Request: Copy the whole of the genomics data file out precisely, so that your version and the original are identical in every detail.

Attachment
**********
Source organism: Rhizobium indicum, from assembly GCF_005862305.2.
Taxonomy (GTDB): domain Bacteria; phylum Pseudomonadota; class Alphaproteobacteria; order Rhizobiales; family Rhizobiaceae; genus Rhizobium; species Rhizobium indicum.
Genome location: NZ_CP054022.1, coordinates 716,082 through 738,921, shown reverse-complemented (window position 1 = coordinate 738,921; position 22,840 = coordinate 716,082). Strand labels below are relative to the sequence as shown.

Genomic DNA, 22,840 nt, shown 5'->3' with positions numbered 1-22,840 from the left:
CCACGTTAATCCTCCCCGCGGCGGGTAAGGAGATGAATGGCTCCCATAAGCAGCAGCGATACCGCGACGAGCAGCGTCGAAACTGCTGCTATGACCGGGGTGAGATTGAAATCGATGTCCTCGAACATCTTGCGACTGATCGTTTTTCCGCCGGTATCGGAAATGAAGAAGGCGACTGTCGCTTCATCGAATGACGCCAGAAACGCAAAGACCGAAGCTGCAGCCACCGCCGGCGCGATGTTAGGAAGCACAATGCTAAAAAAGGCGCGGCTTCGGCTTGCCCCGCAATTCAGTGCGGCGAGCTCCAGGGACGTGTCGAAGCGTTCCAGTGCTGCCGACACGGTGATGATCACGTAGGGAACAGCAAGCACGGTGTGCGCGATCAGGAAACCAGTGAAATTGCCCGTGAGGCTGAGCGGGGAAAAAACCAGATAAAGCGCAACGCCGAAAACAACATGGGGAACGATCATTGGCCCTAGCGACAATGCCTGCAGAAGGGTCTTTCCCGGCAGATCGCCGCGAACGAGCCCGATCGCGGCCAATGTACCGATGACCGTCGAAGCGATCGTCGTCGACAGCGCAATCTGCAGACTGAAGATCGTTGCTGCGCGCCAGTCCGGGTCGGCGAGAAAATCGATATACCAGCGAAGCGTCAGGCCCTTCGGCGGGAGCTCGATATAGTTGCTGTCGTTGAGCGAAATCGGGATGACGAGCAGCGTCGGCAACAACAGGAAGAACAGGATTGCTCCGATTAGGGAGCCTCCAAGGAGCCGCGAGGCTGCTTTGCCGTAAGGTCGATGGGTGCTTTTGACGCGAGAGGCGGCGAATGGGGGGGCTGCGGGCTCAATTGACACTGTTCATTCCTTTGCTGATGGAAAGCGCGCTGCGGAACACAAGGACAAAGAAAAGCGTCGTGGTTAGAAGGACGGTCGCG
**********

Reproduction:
Source organism: Rhizobium indicum, from assembly GCF_005862305.2.
Taxonomy (GTDB): domain Bacteria; phylum Pseudomonadota; class Alphaproteobacteria; order Rhizobiales; family Rhizobiaceae; genus Rhizobium; species Rhizobium indicum.
Genome location: NZ_CP054022.1, coordinates 716,082 through 738,921, shown reverse-complemented (window position 1 = coordinate 738,921; position 22,840 = coordinate 716,082). Strand labels below are relative to the sequence as shown.

Genomic DNA, 22,840 nt, shown 5'->3' with positions numbered 1-22,840 from the left:
CCACGTTAATCCTCCCCGCGGCGGGTAAGGAGATGAATGGCTCCCATAAGCAGCAGCGATACCGCGACGAGCAGCGTCGAAACTGCTGCTATGACCGGGGTGAGATTGAAATCGATGTCCTCGAACATCTTGCGACTGATCGTTTTTCCGCCGGTATCGGAAATGAAGAAGGCGACTGTCGCTTCATCGAATGACGCCAGAAACGCAAAGACCGAAGCTGCAGCCACCGCCGGCGCGATGTTAGGAAGCACAATGCTAAAAAAGGCGCGGCTTCGGCTTGCCCCGCAATTCAGTGCGGCGAGCTCCAGGGACGTGTCGAAGCGTTCCAGTGCTGCCGACACGGTGATGATCACGTAGGGAACAGCAAGCACGGTGTGCGCGATCAGGAAACCAGTGAAATTGCCCGTGAGGCTGAGCGGGGAAAAAACCAGATAAAGCGCAACGCCGAAAACAACATGGGGAACGATCATTGGCCCTAGCGACAATGCCTGCAGAAGGGTCTTTCCCGGCAGATCGCCGCGAACGAGCCCGATCGCGGCCAATGTACCGATGACCGTCGAAGCGATCGTCGTCGACAGCGCAATCTGCAGACTGAAGATCGTTGCTGCGCGCCAGTCCGGGTCGGCGAGAAAATCGATATACCAGCGAAGCGTCAGGCCCTTCGGCGGGAGCTCGATATAGTTGCTGTCGTTGAGCGAAATCGGGATGACGAGCAGCGTCGGCAACAACAGGAAGAACAGGATTGCTCCGATTAGGGAGCCTCCAAGGAGCCGCGAGGCTGCTTTGCCGTAAGGTCGATGGGTGCTTTTGACGCGAGAGGCGGCGAATGGGGGGGCTGCGGGCTCAATTGACACTGTTCATTCCTTTGCTGATGGAAAGCGCGCTGCGGAACACAAGGACAAAGAAAAGCGTCGTGGTTAGAAGGACGGTCGCG